Giving People Information Changes Behavior


Last week I wrote that if kids in school had a better idea of the extent to which dropping out of high school correlates with being unemployed, that they might work harder and stay in school and that this, in turn, would improve their lives. The most popular source of pushback I got on this basically followed the Jon Chait school of thought:

Without seeing the data, I strongly suspect otherwise. I’m guessing the things that make people unable or unwilling to finish high school also make them bad at acquiring and holding jobs. Which is to say, even if you took the high school dropouts and managed to get all of them through school, giving them the benefit of additional school knowledge but not changing anything about their work habits, health, intelligence, environmental pressures, and so on, they’d have much higher levels of unemployment anyway.

I don’t think you learn a lot of job-relevant skills in 12th grade, and I suspect even the signalling value to employers of a high school degree is not all that valuable, either.

This seems to me like a great case study in how strong the signaling value of a high school diploma is. Failure to receive one is such an overwhelmingly negative signal that smart policy writers dismiss out of hand the possibility that poor outcomes for the diplomaless might reflect a signaling problem. It just seems obviously that lack of diploma correlates so strongly with disfavored personality characteristics such that the rational employer will use possession (or lack thereof) of a high school diploma as a criteria for employment. That, in turn, bolsters the case that a teenager who understands the situation ought to suck it up and finish high school. It’ll help him signal good qualities. But guess work? Doing the stuff it takes to finish school, even with bad grades, necessarily involves a change in work habits and environment! So if more people understood the (large) signaling value of a high school diploma the actual level of human capital would improve.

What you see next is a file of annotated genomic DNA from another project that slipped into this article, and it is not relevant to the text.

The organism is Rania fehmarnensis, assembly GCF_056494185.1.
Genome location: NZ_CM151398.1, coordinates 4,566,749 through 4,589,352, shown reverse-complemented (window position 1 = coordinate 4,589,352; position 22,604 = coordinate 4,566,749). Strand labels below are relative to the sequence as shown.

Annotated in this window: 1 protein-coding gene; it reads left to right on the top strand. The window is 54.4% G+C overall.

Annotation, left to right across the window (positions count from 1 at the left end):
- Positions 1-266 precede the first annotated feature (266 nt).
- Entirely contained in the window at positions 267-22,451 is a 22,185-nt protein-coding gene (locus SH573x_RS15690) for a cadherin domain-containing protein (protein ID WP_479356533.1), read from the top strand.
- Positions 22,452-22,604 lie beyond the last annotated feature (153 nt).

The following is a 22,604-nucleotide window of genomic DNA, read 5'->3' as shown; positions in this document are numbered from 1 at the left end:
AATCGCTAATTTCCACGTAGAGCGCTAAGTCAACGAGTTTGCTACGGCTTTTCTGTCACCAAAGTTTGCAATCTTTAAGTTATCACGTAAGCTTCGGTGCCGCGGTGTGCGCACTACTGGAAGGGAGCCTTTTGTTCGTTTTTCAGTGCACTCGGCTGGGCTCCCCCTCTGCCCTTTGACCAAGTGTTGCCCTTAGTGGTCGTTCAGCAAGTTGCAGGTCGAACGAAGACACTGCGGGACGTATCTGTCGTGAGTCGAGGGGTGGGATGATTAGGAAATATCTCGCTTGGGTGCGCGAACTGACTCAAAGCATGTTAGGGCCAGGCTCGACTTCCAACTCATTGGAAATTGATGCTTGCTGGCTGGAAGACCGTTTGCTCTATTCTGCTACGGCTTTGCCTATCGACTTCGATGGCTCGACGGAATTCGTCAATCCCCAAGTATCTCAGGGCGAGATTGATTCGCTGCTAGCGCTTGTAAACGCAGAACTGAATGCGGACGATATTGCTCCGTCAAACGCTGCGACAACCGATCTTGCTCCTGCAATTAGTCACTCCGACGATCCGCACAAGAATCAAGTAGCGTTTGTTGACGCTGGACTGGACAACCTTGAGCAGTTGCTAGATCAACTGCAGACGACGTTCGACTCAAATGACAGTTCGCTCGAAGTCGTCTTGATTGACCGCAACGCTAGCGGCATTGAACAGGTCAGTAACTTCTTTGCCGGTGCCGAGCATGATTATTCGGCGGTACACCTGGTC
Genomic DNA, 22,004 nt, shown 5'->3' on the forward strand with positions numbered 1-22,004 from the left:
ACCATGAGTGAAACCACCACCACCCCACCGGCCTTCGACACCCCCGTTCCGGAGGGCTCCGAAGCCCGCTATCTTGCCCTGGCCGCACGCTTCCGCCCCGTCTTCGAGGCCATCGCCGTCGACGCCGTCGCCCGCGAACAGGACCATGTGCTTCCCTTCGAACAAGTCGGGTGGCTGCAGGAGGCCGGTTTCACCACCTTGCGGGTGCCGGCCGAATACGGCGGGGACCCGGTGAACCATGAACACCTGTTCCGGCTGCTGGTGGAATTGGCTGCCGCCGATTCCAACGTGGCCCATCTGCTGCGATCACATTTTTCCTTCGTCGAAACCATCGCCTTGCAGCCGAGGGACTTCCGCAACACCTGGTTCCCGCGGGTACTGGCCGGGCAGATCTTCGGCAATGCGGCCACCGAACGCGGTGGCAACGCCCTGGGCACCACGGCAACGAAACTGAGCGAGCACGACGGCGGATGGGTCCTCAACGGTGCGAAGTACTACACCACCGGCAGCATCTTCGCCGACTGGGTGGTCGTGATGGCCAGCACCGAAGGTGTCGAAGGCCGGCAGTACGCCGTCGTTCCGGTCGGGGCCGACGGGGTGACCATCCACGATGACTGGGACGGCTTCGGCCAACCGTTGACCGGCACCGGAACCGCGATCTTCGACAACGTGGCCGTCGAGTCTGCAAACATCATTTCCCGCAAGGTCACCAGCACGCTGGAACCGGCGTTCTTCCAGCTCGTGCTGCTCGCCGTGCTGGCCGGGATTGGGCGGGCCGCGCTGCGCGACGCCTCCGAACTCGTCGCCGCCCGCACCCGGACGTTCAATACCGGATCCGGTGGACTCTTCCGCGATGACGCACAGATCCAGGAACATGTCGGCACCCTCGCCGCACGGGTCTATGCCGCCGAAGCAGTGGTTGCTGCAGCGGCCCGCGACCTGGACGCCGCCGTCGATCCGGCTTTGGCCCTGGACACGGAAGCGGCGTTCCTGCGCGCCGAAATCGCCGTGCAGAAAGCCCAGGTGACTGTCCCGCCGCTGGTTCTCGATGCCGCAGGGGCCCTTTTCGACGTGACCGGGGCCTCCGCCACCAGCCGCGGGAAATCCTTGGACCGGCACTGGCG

Is that really true? Well, it’ll be hard to know without an experiment. But several things I’ve read recently have convinced me that “give people some information” is an underrated social policy intervention. Poor Economics (which is about third world poverty, not rich country poverty) from Esther Duflo and Abhijit Banerjee contains a number of examples, of which this is one:

The second strategy just involved telling the girls something they did not know: the fact that older men are more likely to be infected with HIV than younger ones. A striking feature of HIV is that women from the ages of fifteen to nineteen are five times more likely to be infected than young men in the same cohort. This seems to be because young women have sex with older men, who have comparably high infection rates. The “sugar daddies” program simply informed students about what kind of people are more likely to be infected. Its effect was to sharply cut down sex with older men (the “sugar daddies”) but, also interestingly, to promote protected sex with boys their own age. After a year, the pregnancy rates were 5.5 percent in schools that had not received the program and 3.7 percent in schools that had received it. This reduction was mainly attributable to a reduction by two-thirds in pregnancies where an older male partner was involved.

The fact that ceteris paribus an older man is more likely to be infected than a younger one seems obvious once you think about it. But evidently many of the young women in the country where this experiment was performed haven’t thought about it. Telling them changed behavior.

Across a whole range of domains, teenagers make choices that have pretty drastic consequences for their lives. And teenagers are often quite ignorant. Many don’t know who Osama bin Laden is. So how many of them are aware of the statistical correlations between educational attainment and employment or age and STD infection?